Newton urged scientists never to speculate, only to prove by establishing experimental facts. By contrast, Einstein urged scientists to speculate freely, since only daring speculations, not experimental facts, can advance science. Who, if either, is right? Is speculation a legitimate part of science, even in the absence of testing? If so, can speculations be evaluated without testing? How?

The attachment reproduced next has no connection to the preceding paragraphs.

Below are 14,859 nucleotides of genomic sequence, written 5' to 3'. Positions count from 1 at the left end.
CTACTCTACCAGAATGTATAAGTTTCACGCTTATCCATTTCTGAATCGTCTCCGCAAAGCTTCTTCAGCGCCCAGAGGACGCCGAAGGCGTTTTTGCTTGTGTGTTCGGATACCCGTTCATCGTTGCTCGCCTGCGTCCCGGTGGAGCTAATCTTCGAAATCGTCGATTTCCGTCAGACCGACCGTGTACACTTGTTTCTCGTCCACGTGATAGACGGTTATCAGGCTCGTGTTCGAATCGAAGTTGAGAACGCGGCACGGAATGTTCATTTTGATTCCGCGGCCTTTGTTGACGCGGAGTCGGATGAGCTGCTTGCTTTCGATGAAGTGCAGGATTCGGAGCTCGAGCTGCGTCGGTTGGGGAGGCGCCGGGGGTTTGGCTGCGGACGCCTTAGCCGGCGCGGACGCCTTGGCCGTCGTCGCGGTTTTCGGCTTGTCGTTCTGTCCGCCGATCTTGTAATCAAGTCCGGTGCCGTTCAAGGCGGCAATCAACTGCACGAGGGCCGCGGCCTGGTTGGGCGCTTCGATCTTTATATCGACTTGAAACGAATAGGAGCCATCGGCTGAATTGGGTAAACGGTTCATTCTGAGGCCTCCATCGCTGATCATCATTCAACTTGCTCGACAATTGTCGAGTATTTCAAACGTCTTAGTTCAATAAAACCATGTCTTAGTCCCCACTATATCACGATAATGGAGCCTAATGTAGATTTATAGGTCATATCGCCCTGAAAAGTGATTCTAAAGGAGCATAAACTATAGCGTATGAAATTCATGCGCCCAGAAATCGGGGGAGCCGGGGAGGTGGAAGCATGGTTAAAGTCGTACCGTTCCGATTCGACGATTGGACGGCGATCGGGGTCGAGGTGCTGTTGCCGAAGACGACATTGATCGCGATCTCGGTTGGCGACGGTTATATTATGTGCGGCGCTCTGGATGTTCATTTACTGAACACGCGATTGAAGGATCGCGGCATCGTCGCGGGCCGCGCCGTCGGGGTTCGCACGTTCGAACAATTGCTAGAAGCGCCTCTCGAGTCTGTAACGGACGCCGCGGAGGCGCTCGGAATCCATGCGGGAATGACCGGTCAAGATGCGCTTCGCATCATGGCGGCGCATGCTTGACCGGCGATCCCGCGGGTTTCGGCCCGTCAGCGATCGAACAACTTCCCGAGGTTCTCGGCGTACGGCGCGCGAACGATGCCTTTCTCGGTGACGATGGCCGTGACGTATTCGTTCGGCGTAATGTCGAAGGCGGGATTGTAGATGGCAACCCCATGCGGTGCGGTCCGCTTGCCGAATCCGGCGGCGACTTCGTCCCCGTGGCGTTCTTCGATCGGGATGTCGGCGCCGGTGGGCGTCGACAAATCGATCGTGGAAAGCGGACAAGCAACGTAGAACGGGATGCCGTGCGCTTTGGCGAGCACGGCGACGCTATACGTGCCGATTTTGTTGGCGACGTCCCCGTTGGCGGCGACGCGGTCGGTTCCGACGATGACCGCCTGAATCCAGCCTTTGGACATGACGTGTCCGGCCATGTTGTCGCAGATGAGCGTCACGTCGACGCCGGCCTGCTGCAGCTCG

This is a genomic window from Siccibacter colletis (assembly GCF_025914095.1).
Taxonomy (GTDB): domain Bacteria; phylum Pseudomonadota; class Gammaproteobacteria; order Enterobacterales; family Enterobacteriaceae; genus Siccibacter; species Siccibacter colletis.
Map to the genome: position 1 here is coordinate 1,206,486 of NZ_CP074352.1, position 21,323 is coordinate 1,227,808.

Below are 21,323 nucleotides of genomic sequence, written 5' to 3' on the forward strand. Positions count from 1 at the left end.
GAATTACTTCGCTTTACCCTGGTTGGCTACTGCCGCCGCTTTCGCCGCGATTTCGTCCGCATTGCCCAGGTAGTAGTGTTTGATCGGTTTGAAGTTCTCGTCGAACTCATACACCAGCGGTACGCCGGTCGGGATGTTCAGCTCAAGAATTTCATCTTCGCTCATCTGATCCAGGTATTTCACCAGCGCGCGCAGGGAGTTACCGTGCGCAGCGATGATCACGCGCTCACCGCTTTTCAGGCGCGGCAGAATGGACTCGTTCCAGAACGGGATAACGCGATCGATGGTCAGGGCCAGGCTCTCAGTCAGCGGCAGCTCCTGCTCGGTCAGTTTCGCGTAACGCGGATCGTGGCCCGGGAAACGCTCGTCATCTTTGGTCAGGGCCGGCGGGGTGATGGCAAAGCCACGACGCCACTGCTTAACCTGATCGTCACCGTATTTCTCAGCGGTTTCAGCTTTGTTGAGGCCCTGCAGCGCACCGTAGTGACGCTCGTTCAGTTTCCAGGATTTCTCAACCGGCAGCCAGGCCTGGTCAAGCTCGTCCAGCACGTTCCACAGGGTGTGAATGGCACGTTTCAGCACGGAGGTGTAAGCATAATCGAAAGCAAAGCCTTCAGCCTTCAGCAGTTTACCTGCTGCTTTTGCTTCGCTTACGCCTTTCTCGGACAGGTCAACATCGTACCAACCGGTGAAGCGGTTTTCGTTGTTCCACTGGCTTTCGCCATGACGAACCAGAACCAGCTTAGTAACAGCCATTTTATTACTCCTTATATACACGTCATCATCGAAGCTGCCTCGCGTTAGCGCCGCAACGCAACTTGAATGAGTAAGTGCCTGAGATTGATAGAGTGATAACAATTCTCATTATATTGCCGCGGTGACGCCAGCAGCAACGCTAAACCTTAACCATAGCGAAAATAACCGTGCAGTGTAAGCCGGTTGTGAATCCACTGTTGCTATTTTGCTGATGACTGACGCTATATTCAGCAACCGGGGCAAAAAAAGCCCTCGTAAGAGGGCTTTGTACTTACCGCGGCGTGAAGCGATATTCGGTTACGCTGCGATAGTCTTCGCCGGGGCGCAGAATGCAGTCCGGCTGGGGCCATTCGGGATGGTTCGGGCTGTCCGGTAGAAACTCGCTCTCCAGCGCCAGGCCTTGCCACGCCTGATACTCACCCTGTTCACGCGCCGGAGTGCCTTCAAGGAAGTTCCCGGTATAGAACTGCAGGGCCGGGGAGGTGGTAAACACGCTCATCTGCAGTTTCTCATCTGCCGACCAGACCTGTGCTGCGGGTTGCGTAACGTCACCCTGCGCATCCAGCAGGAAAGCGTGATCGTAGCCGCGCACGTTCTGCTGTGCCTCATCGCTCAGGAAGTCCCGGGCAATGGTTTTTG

To answer these questions it must first be determined what counts as a speculation, a task not usually investigated by those who express strong views about speculation. In Speculation, Peter Achinstein develops the basic idea that speculating involves introducing assumptions, under certain “theorizing” conditions, without knowing that there is evidence for those assumptions. This idea is made precise by utilizing a concept of “evidence” Achinstein has introduced in previous writings and also explains here. With this concept, Achinstein defends a view according to which, by contrast with Newton, speculations are crucial in science, and by contrast with Einstein, they are subject to constraints. The latter include pragmatic ones, reflecting the particular aims of the scientist in speculating, and epistemic ones that are subject to a different standard then “evidence sufficient for belief.” This viewpoint is illustrated and evaluated by critically examining historical and contemporary speculations in fundamental physics as well as more general speculations within or about science, including these: nature is simple, and simplicity is a sign of truth (Newton, Einstein); a theory can only be tested “holistically” (Duhem and Quine); and there is, and must be, a “Theory of Everything” (string theorists and reductionists).